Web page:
Supreme Court has decided a significant question of law regarding interpretation and working of the Protection of Women from Domestic Violence Act, 2005.
Brief Facts of Case:-
Satish Chander Ahuja purchased a property in New Delhi. His Son Raveen Ahuja married to Sneha Ahuja. After marriage, they started living on the first floor of the house.
Marital discord between Raveen and Sneha started, then in July 2014, due to which Raveen moved out of the 1st Floor.
Sneha Ahuja started sperate kitchen in the house. Raveen (husband) filed a Divorce Petition under Section 13(1)(ia) and (iii) of Hindu Marriage Act, 1955. It filed on the ground of cruelty against the respondent, Sneha Ahuja.
After that, the respondent, Sneha Ahuja, filed an application under Section 12 of the Domestic Violence Act, 2005. She impleaded Raveen Ahuja as respondent No.1, Shri Satish Ahuja, respondent No.2 and Dr Prem Kanta Ahuja(mother-in-law of the respondent), respondent No.3.
Chief Metropolitan Magistrate directed that the respondents shall neither alienate the property nor dispossess the complainant and children from the house.
Father-in-Law (Appellant appellant filed a Suit impleading the Daughter-in-law as sole-defendant for grant of a mandatory and permanent injunction. Trial Court decreed the suit in favour of the plaintiff.
Trail court directed Sneha Ahuja to hand over the vacant and physical possession of the suit property to the plaintiff within 15 days.
Feeling Aggrieved defendant filed an appeal in the High Court of Delhi. The Delhi High Court set aside the decree of the Trial Court and remanded the matter to the Trial Court for fresh adjudication.
After that, the Father in Law filed an appeal before the Supreme Court?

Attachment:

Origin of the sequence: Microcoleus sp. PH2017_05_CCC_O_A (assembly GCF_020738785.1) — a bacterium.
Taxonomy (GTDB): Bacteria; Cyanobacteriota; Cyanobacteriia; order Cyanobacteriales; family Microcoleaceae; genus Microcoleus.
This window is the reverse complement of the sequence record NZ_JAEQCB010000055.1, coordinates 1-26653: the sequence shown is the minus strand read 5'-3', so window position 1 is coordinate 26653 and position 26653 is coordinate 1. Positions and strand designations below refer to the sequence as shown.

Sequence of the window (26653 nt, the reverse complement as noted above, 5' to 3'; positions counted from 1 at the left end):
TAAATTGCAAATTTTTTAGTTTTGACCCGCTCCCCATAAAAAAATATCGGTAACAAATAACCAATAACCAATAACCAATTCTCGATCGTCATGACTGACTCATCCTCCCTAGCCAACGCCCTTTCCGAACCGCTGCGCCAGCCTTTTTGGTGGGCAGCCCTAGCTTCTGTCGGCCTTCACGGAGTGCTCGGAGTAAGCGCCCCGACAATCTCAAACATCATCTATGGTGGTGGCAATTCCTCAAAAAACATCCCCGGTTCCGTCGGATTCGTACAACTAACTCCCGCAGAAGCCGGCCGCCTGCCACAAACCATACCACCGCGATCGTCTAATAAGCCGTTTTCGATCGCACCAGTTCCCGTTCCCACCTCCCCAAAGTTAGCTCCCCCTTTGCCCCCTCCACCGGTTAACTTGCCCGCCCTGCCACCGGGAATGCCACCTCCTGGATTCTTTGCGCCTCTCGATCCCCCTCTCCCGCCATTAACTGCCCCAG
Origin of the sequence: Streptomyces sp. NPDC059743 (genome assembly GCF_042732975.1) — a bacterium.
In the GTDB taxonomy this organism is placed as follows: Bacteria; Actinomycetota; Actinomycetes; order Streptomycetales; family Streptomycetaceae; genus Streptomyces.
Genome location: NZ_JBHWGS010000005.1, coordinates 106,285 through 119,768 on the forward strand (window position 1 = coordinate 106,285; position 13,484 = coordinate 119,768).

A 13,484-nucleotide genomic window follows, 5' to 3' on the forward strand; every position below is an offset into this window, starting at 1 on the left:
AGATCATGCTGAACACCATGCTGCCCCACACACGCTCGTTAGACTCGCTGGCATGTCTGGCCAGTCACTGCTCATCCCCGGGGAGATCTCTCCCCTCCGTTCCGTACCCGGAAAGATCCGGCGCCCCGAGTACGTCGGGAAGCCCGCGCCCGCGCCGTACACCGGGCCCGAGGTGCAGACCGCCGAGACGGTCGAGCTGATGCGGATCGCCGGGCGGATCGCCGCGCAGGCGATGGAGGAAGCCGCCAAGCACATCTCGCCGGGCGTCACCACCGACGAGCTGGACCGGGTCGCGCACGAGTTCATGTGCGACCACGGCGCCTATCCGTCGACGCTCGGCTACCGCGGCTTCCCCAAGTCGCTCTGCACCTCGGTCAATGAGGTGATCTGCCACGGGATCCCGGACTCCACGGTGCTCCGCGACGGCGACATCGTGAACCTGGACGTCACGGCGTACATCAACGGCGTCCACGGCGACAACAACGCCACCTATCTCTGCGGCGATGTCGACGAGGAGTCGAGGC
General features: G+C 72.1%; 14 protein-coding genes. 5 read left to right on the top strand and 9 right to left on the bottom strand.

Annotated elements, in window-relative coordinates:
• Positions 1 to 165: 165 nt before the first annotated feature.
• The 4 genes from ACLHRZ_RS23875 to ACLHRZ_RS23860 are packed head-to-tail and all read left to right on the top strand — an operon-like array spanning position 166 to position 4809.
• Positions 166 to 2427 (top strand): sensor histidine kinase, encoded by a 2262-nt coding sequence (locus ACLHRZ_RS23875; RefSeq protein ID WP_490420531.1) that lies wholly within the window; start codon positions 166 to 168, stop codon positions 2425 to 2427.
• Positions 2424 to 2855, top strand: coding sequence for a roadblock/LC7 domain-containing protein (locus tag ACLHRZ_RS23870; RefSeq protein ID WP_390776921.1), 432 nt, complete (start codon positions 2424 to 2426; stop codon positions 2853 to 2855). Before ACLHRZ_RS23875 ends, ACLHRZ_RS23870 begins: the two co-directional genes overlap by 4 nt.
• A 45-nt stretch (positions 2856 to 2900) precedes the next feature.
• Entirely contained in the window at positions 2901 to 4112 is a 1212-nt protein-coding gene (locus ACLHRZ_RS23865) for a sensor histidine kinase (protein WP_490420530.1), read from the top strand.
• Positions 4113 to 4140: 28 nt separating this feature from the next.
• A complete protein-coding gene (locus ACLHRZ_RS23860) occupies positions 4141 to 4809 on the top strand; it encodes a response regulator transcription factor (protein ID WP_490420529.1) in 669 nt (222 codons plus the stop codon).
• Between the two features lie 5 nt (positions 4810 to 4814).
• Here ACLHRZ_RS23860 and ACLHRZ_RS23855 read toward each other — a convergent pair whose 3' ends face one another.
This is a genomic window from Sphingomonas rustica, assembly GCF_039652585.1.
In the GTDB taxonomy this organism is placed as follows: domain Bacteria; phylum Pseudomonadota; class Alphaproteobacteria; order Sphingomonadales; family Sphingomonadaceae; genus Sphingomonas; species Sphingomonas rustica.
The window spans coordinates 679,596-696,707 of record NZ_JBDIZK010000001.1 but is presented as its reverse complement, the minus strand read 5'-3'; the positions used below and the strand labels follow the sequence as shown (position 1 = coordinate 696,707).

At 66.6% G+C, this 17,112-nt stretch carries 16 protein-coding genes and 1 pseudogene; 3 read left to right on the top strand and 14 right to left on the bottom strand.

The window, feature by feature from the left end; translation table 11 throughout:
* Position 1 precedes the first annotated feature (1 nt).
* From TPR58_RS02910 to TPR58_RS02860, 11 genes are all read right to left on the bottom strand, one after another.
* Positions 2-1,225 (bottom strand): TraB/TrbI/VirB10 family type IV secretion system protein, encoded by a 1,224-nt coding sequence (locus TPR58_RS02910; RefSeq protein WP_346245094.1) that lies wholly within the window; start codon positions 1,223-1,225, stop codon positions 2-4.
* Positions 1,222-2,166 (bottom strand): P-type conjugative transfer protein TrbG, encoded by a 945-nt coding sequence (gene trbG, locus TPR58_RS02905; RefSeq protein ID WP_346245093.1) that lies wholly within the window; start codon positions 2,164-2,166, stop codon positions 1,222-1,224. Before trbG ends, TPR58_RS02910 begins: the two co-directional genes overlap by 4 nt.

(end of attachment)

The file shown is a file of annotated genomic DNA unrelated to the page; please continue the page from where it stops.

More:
What was Pleaded by Parties?
Appellant contended that the property in question is exclusively owned by the Appellant (Father-in-law); therefore, it is not a shared household. The son of the Appellant has no right in the property and the son, as well as respondent-daughter-in-law, were only gratuitous licensees of the Appellant.
It was further contended that the Complaint under Domestic Violence is a counterblast of Divorce Petition. Appellant further pleaded that unless the definition of shared household under Section 2(s) is not interpreted in a manner confining the definition of the shared household to joint family or the property where the husband has a share, it will create chaos in the society.
Counsel for the Respondent refuted the submissions of the Appellant. It was submitted that Act, 2005 granted protection and security of residence to the woman. It was further submitted that it is also not necessary that the husband of the woman should have any right/title/interest in the house.
Decision of Supreme Court
Supreme Court held that the definition of shared household given in Section 2(s) could not be read to mean that shared household can only be that household which is household of the joint family of which husband is a member or in which husband of the aggrieved person has a share.
The Supreme Court found that the judgment of this Court in S.R. Batra Vs. Taruna Batra (supra) has not correctly interpreted Section 2(s) of Act, 2005 and the judgment does not lay down the correct law.
It is further held that the power under Order XII Rule 6 is discretionary and cannot be claimed as a matter of right. Therefore the Court observed that in the facts of the present case, the Trial Court ought not to have given judgment under Order XII Rule 6 on the admission of the defendant as contained in her application filed under Section 12 of the D.V. Act.
Supreme Court has held that where the shared household of a woman is licensed or alloted or tenanted accommodation, and that tenancy or allotment or license is in the name of father-in-law or husband, the Act of 2005 does not operate against the licensor or landlord or lessor in initiating proceedings of eviction qua shared household.
Hon’ble Judges of the Supreme Court further held that if the proceedings are between the family members, the woman living in shared household has right to oppose the proceedings on all the grounds available to lessee or tenant or licensee.
Supreme Court observed that although the husband of the defendant was not a necessary party given the pleadings in the written statement, the husband was a proper party
Therefore, the Supreme Court upheld the Judgment of the Delhi High Court.
Title- Satish Chander Ahuja vs Sneha Ahuja
Case No. Civil Appeal 2483 of 2020
Coram-Hon’ble Justice Ashok Bhushan, Hon’ble Justice R.Subhash Reddy and Hon’ble Justice M.R. Shah
Date of Judgment- 15.10.2020